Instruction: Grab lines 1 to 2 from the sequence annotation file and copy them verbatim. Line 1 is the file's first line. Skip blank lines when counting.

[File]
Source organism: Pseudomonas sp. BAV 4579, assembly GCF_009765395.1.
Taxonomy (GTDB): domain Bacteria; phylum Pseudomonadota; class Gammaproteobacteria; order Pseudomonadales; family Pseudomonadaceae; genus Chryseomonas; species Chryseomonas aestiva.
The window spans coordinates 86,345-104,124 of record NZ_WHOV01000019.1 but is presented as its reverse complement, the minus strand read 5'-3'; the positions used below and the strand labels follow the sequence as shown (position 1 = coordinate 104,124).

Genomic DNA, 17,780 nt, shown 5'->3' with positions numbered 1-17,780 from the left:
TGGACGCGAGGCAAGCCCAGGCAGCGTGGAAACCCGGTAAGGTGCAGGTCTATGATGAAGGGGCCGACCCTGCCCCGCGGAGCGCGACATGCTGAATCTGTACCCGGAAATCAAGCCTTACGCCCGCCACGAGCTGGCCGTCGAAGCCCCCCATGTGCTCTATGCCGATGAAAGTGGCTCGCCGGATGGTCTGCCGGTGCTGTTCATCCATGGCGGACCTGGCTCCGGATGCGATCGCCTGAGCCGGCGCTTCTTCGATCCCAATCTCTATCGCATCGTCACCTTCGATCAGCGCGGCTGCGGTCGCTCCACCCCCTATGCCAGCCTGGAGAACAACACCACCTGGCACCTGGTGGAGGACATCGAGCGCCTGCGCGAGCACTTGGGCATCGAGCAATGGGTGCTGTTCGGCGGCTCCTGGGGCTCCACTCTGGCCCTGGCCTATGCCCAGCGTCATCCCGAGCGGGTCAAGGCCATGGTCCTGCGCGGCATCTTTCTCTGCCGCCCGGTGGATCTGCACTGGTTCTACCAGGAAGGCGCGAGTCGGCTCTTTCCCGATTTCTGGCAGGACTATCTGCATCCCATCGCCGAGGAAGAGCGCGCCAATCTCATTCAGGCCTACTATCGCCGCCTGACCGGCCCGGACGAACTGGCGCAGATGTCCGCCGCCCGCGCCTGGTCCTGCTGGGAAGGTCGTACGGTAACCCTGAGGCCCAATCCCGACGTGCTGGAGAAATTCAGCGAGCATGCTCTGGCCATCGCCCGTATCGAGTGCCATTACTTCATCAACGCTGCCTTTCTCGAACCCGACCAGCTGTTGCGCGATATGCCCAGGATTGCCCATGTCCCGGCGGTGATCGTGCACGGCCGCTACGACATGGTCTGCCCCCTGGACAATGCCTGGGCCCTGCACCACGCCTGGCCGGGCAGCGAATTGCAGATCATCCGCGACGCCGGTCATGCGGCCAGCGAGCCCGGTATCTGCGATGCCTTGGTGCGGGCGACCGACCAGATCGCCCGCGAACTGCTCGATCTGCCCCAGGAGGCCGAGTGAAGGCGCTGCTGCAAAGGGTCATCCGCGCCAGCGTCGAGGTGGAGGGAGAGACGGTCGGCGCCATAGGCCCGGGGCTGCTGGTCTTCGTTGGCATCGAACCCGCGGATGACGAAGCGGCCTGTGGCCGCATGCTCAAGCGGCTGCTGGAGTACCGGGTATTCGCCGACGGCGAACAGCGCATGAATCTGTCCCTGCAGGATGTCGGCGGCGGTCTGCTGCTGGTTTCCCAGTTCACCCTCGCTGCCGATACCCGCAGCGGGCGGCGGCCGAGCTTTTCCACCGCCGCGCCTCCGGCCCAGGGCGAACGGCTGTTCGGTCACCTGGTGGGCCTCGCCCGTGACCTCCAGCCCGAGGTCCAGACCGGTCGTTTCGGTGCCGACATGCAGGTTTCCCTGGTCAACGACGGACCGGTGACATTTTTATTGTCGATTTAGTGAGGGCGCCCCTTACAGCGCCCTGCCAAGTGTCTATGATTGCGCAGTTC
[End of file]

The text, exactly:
Source organism: Pseudomonas sp. BAV 4579, assembly GCF_009765395.1.
Taxonomy (GTDB): domain Bacteria; phylum Pseudomonadota; class Gammaproteobacteria; order Pseudomonadales; family Pseudomonadaceae; genus Chryseomonas; species Chryseomonas aestiva.